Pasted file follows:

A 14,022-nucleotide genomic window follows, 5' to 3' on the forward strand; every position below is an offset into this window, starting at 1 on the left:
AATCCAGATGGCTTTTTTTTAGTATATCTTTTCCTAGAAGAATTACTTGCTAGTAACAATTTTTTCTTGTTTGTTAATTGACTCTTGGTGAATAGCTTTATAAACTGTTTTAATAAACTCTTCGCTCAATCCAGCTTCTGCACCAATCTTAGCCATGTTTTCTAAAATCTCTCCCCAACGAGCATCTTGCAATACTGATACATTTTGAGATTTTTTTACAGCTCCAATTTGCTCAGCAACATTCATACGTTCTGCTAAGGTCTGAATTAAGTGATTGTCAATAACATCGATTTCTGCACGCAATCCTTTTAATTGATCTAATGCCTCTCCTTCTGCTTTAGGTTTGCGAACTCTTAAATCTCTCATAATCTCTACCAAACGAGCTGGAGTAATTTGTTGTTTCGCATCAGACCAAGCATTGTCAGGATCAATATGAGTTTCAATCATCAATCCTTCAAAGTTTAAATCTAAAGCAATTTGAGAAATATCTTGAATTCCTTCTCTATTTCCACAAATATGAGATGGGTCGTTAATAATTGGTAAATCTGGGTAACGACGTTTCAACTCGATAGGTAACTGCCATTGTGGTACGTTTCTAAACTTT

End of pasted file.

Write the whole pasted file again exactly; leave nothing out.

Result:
A 14,022-nucleotide genomic window follows, 5' to 3' on the forward strand; every position below is an offset into this window, starting at 1 on the left:
AATCCAGATGGCTTTTTTTTAGTATATCTTTTCCTAGAAGAATTACTTGCTAGTAACAATTTTTTCTTGTTTGTTAATTGACTCTTGGTGAATAGCTTTATAAACTGTTTTAATAAACTCTTCGCTCAATCCAGCTTCTGCACCAATCTTAGCCATGTTTTCTAAAATCTCTCCCCAACGAGCATCTTGCAATACTGATACATTTTGAGATTTTTTTACAGCTCCAATTTGCTCAGCAACATTCATACGTTCTGCTAAGGTCTGAATTAAGTGATTGTCAATAACATCGATTTCTGCACGCAATCCTTTTAATTGATCTAATGCCTCTCCTTCTGCTTTAGGTTTGCGAACTCTTAAATCTCTCATAATCTCTACCAAACGAGCTGGAGTAATTTGTTGTTTCGCATCAGACCAAGCATTGTCAGGATCAATATGAGTTTCAATCATCAATCCTTCAAAGTTTAAATCTAAAGCAATTTGAGAAATATCTTGAATTCCTTCTCTATTTCCACAAATATGAGATGGGTCGTTAATAATTGGTAAATCTGGGTAACGACGTTTCAACTCGATAGGTAACTGCCATTGTGGTACGTTTCTAAACTTT